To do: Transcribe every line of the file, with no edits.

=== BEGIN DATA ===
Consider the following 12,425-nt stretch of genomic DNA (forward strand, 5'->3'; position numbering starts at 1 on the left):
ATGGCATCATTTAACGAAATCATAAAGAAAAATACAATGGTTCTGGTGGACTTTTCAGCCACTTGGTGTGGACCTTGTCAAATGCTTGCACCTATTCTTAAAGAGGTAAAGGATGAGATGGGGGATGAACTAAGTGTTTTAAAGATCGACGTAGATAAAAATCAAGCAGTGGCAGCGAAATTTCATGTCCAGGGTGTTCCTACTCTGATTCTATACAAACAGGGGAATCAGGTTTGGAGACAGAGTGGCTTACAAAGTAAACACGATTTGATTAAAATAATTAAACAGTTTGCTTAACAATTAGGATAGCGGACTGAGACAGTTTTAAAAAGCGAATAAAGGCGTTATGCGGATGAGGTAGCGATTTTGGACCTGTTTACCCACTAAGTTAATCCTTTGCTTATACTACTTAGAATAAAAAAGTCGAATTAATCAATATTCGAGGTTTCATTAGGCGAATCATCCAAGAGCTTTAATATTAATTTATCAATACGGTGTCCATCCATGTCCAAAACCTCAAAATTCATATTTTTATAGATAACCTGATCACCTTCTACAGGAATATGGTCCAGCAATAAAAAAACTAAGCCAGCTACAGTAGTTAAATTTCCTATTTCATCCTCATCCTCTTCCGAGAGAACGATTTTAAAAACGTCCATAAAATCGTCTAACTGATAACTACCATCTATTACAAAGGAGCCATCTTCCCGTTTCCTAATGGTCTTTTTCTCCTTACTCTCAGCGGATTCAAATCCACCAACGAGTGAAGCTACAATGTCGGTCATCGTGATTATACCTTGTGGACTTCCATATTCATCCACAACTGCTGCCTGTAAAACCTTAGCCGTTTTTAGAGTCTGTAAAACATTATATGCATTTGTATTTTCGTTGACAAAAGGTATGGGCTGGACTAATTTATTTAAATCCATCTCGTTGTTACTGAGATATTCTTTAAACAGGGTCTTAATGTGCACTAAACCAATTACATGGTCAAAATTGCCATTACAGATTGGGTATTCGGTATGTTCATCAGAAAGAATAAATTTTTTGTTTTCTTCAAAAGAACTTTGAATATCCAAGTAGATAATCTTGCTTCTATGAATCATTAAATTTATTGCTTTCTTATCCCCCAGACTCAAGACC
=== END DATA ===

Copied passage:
Consider the following 12,425-nt stretch of genomic DNA (forward strand, 5'->3'; position numbering starts at 1 on the left):
ATGGCATCATTTAACGAAATCATAAAGAAAAATACAATGGTTCTGGTGGACTTTTCAGCCACTTGGTGTGGACCTTGTCAAATGCTTGCACCTATTCTTAAAGAGGTAAAGGATGAGATGGGGGATGAACTAAGTGTTTTAAAGATCGACGTAGATAAAAATCAAGCAGTGGCAGCGAAATTTCATGTCCAGGGTGTTCCTACTCTGATTCTATACAAACAGGGGAATCAGGTTTGGAGACAGAGTGGCTTACAAAGTAAACACGATTTGATTAAAATAATTAAACAGTTTGCTTAACAATTAGGATAGCGGACTGAGACAGTTTTAAAAAGCGAATAAAGGCGTTATGCGGATGAGGTAGCGATTTTGGACCTGTTTACCCACTAAGTTAATCCTTTGCTTATACTACTTAGAATAAAAAAGTCGAATTAATCAATATTCGAGGTTTCATTAGGCGAATCATCCAAGAGCTTTAATATTAATTTATCAATACGGTGTCCATCCATGTCCAAAACCTCAAAATTCATATTTTTATAGATAACCTGATCACCTTCTACAGGAATATGGTCCAGCAATAAAAAAACTAAGCCAGCTACAGTAGTTAAATTTCCTATTTCATCCTCATCCTCTTCCGAGAGAACGATTTTAAAAACGTCCATAAAATCGTCTAACTGATAACTACCATCTATTACAAAGGAGCCATCTTCCCGTTTCCTAATGGTCTTTTTCTCCTTACTCTCAGCGGATTCAAATCCACCAACGAGTGAAGCTACAATGTCGGTCATCGTGATTATACCTTGTGGACTTCCATATTCATCCACAACTGCTGCCTGTAAAACCTTAGCCGTTTTTAGAGTCTGTAAAACATTATATGCATTTGTATTTTCGTTGACAAAAGGTATGGGCTGGACTAATTTATTTAAATCCATCTCGTTGTTACTGAGATATTCTTTAAACAGGGTCTTAATGTGCACTAAACCAATTACATGGTCAAAATTGCCATTACAGATTGGGTATTCGGTATGTTCATCAGAAAGAATAAATTTTTTGTTTTCTTCAAAAGAACTTTGAATATCCAAGTAGATAATCTTGCTTCTATGAATCATTAAATTTATTGCTTTCTTATCCCCCAGACTCAAGACC